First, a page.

Instructors can use raw cases in the same way as a paper-based case. However, many raw cases present pedagogical challenges in terms of the amount of material presented and the diverse perspectives considered. Nonetheless, the challenges can become opportunities.
Raw cases generally have more material than cooked cases. In addition to text, a raw case can include videos, links to news articles, reports, and spreadsheets. This overload of materials is a feature, not a flaw. Students will need to determine what is important and prioritize their prep time accordingly. While this is an important skill, instructors face the difficult task of facilitating a class discussion where they and students may have not have all read the same materials.
In addition, raw cases focus on a multiple perspectives and management disciplines. One case may have extensive discussions about a business’s political context, its accounting practices, and its human resource policies. We initially designed raw cases to fit an integrated curriculum, examining organizational dilemmas in relation to one another. But as a practical matter, this can make raw cases difficult to place in a traditional MBA curriculum that follows disciplinary boundaries.
In the eight years of using raw cases, a number of strategies have emerged to help fit raw cases into the MBA curriculum and ease preparation for students and instructors.
Focus the Assignment for a Single Class Presentation
Given the wealth of material in many raw cases, many instructors decide to tailor the assignment to specific sections of the raw case. Since the cases are composed of stand-alone sections, instructors can assign particular tabs or even subtabs to fit a course session's pedagogical goals, leaving the rest of the case for another class or as optional reading.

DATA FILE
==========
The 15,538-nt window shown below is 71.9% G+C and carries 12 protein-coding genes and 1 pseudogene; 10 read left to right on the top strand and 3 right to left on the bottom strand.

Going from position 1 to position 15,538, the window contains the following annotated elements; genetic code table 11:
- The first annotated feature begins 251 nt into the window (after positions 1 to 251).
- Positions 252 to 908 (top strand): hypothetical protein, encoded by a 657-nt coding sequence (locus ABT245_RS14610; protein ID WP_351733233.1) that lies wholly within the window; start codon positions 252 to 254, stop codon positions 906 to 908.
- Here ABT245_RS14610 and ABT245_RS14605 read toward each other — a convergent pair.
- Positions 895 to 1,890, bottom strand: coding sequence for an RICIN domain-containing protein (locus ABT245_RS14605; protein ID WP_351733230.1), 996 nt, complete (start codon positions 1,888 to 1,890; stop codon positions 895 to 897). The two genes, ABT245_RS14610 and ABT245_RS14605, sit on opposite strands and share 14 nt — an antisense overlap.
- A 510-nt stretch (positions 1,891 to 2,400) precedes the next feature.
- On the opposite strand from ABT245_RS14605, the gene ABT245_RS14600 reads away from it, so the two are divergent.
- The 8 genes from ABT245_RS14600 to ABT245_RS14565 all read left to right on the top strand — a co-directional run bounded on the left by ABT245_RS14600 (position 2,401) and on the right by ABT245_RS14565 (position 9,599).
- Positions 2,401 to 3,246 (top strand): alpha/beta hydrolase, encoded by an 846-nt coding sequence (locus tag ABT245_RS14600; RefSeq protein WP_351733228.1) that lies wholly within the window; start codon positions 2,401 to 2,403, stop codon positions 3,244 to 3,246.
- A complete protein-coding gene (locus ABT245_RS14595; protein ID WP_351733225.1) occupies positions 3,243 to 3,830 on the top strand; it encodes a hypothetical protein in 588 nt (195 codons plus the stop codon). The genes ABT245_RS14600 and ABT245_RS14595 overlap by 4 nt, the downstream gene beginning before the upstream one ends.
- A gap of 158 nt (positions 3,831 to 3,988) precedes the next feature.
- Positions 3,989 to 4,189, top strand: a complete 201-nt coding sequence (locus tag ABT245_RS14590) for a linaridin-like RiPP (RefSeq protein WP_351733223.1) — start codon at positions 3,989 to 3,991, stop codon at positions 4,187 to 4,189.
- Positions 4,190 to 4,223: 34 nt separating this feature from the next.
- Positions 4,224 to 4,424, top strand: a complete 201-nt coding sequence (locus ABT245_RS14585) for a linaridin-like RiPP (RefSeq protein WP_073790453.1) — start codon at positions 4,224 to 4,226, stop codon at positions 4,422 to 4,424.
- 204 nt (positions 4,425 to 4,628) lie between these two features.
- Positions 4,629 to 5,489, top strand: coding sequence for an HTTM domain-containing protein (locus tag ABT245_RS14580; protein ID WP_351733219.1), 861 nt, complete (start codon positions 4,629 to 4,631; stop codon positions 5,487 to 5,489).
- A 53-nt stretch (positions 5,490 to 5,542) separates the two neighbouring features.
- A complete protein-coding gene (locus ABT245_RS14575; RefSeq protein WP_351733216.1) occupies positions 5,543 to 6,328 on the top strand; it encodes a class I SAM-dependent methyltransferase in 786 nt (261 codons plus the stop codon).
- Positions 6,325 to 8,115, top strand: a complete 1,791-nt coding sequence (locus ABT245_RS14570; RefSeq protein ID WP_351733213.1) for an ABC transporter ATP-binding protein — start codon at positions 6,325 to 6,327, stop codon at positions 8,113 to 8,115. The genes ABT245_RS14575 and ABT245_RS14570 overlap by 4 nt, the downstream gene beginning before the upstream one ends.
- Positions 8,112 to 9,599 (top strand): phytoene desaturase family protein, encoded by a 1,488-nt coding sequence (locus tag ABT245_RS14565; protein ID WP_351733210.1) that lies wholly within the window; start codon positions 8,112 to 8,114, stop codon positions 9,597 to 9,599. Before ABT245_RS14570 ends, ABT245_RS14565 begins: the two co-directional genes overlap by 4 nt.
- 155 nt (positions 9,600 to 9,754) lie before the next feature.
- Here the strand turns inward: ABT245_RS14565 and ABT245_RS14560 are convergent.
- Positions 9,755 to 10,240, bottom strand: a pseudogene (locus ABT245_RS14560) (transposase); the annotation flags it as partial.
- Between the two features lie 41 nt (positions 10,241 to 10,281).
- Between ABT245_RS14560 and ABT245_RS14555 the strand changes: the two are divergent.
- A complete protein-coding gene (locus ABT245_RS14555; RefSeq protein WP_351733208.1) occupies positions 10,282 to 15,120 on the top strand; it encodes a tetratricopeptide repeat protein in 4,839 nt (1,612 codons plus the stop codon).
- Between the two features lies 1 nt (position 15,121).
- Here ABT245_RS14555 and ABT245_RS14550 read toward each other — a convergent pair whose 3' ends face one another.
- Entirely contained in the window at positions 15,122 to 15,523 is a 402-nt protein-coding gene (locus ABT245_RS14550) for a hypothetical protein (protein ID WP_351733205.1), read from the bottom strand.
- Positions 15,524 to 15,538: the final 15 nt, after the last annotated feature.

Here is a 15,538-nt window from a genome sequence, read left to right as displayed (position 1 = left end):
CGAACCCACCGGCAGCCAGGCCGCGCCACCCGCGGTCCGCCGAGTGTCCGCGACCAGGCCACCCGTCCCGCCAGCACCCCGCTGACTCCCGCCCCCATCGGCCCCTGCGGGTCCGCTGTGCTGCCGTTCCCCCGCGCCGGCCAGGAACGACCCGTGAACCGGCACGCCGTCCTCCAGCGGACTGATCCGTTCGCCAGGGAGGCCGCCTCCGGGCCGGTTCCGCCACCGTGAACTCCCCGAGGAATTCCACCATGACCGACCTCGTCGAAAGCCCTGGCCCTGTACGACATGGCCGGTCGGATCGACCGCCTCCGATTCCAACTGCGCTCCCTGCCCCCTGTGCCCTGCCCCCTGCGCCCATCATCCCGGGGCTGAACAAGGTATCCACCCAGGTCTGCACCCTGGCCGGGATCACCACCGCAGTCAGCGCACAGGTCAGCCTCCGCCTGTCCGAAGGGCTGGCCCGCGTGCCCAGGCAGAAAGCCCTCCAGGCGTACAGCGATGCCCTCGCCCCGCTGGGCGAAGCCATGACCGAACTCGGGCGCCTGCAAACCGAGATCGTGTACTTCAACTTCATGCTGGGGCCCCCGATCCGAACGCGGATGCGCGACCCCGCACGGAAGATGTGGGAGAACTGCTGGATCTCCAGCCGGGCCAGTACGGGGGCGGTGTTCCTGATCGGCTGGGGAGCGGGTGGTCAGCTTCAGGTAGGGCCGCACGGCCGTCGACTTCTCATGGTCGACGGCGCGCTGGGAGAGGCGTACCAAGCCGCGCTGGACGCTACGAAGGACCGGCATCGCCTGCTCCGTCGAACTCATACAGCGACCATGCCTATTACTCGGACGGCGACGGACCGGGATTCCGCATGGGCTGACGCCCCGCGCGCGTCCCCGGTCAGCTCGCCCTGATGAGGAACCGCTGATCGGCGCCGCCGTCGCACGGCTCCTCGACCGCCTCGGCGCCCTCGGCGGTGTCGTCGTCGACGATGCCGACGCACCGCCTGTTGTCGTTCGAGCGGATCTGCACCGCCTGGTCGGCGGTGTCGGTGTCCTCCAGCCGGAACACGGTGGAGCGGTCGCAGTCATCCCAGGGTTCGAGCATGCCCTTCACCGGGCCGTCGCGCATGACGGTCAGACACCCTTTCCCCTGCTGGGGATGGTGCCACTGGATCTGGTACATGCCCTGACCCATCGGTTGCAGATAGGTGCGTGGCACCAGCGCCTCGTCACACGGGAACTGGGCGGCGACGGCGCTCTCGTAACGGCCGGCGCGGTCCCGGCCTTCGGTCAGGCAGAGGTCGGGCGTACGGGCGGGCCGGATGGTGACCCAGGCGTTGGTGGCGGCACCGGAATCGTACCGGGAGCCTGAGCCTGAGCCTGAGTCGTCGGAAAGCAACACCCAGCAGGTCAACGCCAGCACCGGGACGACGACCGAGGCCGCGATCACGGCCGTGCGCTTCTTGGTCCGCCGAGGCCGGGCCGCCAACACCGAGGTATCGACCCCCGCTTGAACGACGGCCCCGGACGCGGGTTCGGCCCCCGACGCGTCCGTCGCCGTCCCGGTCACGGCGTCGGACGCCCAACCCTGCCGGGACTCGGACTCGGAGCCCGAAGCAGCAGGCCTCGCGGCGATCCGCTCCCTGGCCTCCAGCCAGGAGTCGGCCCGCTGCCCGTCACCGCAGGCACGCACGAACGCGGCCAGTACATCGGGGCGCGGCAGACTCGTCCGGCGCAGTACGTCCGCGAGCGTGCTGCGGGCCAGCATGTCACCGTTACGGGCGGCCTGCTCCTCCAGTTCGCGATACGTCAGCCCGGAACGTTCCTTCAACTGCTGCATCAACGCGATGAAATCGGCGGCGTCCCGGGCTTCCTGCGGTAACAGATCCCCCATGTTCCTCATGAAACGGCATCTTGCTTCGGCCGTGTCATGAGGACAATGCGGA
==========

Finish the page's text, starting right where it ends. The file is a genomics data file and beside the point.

Spread One Case over Multiple Class Sessions
Many cases contain enough material and diversity of perspective to support several in-class discussions. For example, one instructor used Palm Oil 2016 by dividing the material across an entire semester.
Incorporate Videos in Class
When students are pressed for time, they often skip case videos. Some instructors showcase the video clips in class sessions to spur class discussion.
Use in Multi-Disciplined Capstone Courses
At Yale, raw cases are sprinkled through the curriculum. However, the capstone course, “The Executive,” uses raw cases for the entire syllabus. Raw cases have been extremely useful in capstone courses, because they ask students to integrate material from a variety of perspectives.
Use as a Vehicle for Team Teaching
In “The Executive” course mentioned above, the cases are team taught, allowing two or three faculty members to focus on the case material relevant to their own disciplines. Students have responded favorably to a well-organized “team” approach in which each professor brings a different set of experiences and expertise to resolving a single organization's dilemma. A raw case can be presented by several faculty members in one course session, as in "The Executive" course mentioned above, or it can be used across separate courses, each emphasizing a single aspect.
Incorporate Student Teams
Just as instructors can join forces to teach raw cases, students can be encouraged to team-up to tackle raw cases. The case will serve not only as the vehicle for the discussion of substantive materials, but also as an avenue to practice group coordination skills.
Assign for Projects and Exams
While the longer raw cases may make for a difficult assignment for a single class session, the cases can provide the basis for a final project in a semester-long course, calling on the complete set of skills presented in the course.
Use for Contests
Many raw cases debuted in case competitions. Owing to the rich source material, contest organizers have found that raw cases make excellent source material. The rich material encourages creativity and a wide variety of results.
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